Rollkur: Facts, Fiction, and Horse Health Implications
Researchers have never fully tested in a scientific setting the discomfort, stress, injury rates, respiratory difficulties, and back problems frequently attributed to hyperflexion, and thus, these factors can only be considered assumptions at this point, said Paul René van Weeren, DVM, PhD, Dipl. ECVS, professor in the department of equine sciences at Utrecht University in the Netherlands.
But recent research using new technology, including special treadmills for studying detailed biomechanics in motion, now suggests this controversial position is probably no more harmful than the standard vertical head position required in dressage competitions, he said.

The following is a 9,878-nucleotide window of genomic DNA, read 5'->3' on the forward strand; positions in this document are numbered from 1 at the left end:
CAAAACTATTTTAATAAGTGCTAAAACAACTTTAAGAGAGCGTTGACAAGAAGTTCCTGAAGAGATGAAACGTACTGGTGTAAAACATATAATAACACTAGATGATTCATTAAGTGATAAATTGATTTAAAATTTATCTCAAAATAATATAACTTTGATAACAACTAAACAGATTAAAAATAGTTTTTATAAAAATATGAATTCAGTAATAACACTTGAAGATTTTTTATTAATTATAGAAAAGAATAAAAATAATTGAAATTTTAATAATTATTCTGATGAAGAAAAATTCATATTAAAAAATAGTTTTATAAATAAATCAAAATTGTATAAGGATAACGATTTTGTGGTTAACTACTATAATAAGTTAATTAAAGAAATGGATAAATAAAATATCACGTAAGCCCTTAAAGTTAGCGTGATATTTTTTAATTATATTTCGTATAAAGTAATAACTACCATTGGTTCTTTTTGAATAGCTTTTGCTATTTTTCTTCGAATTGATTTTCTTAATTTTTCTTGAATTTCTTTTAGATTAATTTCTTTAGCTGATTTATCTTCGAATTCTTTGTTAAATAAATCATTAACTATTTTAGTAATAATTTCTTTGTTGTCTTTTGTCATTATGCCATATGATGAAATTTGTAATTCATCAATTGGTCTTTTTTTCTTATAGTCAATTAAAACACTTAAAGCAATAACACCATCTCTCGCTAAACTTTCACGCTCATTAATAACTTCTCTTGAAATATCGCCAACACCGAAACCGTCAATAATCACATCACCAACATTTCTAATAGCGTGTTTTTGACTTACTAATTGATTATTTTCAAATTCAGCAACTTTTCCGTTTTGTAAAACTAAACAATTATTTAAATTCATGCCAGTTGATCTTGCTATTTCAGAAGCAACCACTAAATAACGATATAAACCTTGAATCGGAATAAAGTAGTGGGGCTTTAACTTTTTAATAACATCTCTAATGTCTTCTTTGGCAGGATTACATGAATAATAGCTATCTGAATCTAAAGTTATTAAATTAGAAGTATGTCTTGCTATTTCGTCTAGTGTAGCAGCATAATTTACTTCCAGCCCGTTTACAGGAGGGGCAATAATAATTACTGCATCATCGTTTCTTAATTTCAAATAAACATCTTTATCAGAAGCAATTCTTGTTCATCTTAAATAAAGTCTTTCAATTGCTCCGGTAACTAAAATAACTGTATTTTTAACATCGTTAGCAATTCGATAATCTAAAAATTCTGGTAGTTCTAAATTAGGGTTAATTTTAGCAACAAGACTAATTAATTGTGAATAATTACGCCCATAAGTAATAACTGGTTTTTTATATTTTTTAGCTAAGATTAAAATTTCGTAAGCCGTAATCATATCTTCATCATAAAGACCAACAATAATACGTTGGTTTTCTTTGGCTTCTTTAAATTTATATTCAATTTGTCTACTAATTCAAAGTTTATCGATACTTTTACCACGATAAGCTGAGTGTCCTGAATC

“Thus far, there is no compelling scientific evidence based on which using the hyperflexed position can be condemned,” said van Weeren during his plenary lecture at the 2011 International Society for Equitation Science Conference, held Oct. 26-29 in Hooge Mierde, The
Create a free account with TheHorse.com to view this content.
Stay on top of the most recent Horse Health news with